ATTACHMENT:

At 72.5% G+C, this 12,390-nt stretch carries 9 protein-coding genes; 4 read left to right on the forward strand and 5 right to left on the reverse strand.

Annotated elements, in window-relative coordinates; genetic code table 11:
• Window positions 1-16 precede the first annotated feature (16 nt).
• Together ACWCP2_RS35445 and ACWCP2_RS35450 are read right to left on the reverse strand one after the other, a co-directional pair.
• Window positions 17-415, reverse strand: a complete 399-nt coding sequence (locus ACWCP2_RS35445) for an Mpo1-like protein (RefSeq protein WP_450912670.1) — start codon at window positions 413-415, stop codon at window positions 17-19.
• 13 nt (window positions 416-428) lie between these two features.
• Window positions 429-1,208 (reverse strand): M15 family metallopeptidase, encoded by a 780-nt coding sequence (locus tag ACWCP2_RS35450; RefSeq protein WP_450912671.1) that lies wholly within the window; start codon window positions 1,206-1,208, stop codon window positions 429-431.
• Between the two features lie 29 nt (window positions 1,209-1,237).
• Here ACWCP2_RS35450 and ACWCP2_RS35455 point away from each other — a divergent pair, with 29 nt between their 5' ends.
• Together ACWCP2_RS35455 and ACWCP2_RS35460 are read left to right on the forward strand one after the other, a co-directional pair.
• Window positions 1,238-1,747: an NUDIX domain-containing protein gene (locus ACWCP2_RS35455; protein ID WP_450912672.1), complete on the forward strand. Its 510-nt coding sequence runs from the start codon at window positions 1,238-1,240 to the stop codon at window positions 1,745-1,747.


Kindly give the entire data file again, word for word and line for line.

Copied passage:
At 72.5% G+C, this 12,390-nt stretch carries 9 protein-coding genes; 4 read left to right on the forward strand and 5 right to left on the reverse strand.

Annotated elements, in window-relative coordinates; genetic code table 11:
• Window positions 1-16 precede the first annotated feature (16 nt).
• Together ACWCP2_RS35445 and ACWCP2_RS35450 are read right to left on the reverse strand one after the other, a co-directional pair.
• Window positions 17-415, reverse strand: a complete 399-nt coding sequence (locus ACWCP2_RS35445) for an Mpo1-like protein (RefSeq protein WP_450912670.1) — start codon at window positions 413-415, stop codon at window positions 17-19.
• 13 nt (window positions 416-428) lie between these two features.
• Window positions 429-1,208 (reverse strand): M15 family metallopeptidase, encoded by a 780-nt coding sequence (locus tag ACWCP2_RS35450; RefSeq protein WP_450912671.1) that lies wholly within the window; start codon window positions 1,206-1,208, stop codon window positions 429-431.
• Between the two features lie 29 nt (window positions 1,209-1,237).
• Here ACWCP2_RS35450 and ACWCP2_RS35455 point away from each other — a divergent pair, with 29 nt between their 5' ends.
• Together ACWCP2_RS35455 and ACWCP2_RS35460 are read left to right on the forward strand one after the other, a co-directional pair.
• Window positions 1,238-1,747: an NUDIX domain-containing protein gene (locus ACWCP2_RS35455; protein ID WP_450912672.1), complete on the forward strand. Its 510-nt coding sequence runs from the start codon at window positions 1,238-1,240 to the stop codon at window positions 1,745-1,747.